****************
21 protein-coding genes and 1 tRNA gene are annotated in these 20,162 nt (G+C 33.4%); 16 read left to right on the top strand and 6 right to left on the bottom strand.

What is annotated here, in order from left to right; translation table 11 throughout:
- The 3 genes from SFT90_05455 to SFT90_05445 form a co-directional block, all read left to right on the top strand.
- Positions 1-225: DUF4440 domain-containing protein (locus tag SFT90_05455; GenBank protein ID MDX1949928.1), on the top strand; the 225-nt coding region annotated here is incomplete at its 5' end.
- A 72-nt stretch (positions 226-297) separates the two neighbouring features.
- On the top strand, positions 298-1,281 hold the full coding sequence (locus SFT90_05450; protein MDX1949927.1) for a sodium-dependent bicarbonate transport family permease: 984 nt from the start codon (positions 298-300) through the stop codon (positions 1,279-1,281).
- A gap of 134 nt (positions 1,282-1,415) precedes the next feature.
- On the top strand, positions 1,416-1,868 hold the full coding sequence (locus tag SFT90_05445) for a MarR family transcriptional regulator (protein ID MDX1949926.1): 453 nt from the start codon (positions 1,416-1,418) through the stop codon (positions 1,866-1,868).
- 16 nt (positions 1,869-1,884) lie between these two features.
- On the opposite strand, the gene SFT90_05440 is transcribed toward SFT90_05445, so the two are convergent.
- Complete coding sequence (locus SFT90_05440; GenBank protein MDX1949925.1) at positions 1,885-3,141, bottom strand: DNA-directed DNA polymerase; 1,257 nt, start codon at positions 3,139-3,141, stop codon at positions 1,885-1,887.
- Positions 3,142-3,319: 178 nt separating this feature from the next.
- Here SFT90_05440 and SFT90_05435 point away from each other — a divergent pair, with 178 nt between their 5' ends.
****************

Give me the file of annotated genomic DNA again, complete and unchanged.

21 protein-coding genes and 1 tRNA gene are annotated in these 20,162 nt (G+C 33.4%); 16 read left to right on the top strand and 6 right to left on the bottom strand.

What is annotated here, in order from left to right; translation table 11 throughout:
- The 3 genes from SFT90_05455 to SFT90_05445 form a co-directional block, all read left to right on the top strand.
- Positions 1-225: DUF4440 domain-containing protein (locus tag SFT90_05455; GenBank protein ID MDX1949928.1), on the top strand; the 225-nt coding region annotated here is incomplete at its 5' end.
- A 72-nt stretch (positions 226-297) separates the two neighbouring features.
- On the top strand, positions 298-1,281 hold the full coding sequence (locus SFT90_05450; protein MDX1949927.1) for a sodium-dependent bicarbonate transport family permease: 984 nt from the start codon (positions 298-300) through the stop codon (positions 1,279-1,281).
- A gap of 134 nt (positions 1,282-1,415) precedes the next feature.
- On the top strand, positions 1,416-1,868 hold the full coding sequence (locus tag SFT90_05445) for a MarR family transcriptional regulator (protein ID MDX1949926.1): 453 nt from the start codon (positions 1,416-1,418) through the stop codon (positions 1,866-1,868).
- 16 nt (positions 1,869-1,884) lie between these two features.
- On the opposite strand, the gene SFT90_05440 is transcribed toward SFT90_05445, so the two are convergent.
- Complete coding sequence (locus SFT90_05440; GenBank protein MDX1949925.1) at positions 1,885-3,141, bottom strand: DNA-directed DNA polymerase; 1,257 nt, start codon at positions 3,139-3,141, stop codon at positions 1,885-1,887.
- Positions 3,142-3,319: 178 nt separating this feature from the next.
- Here SFT90_05440 and SFT90_05435 point away from each other — a divergent pair, with 178 nt between their 5' ends.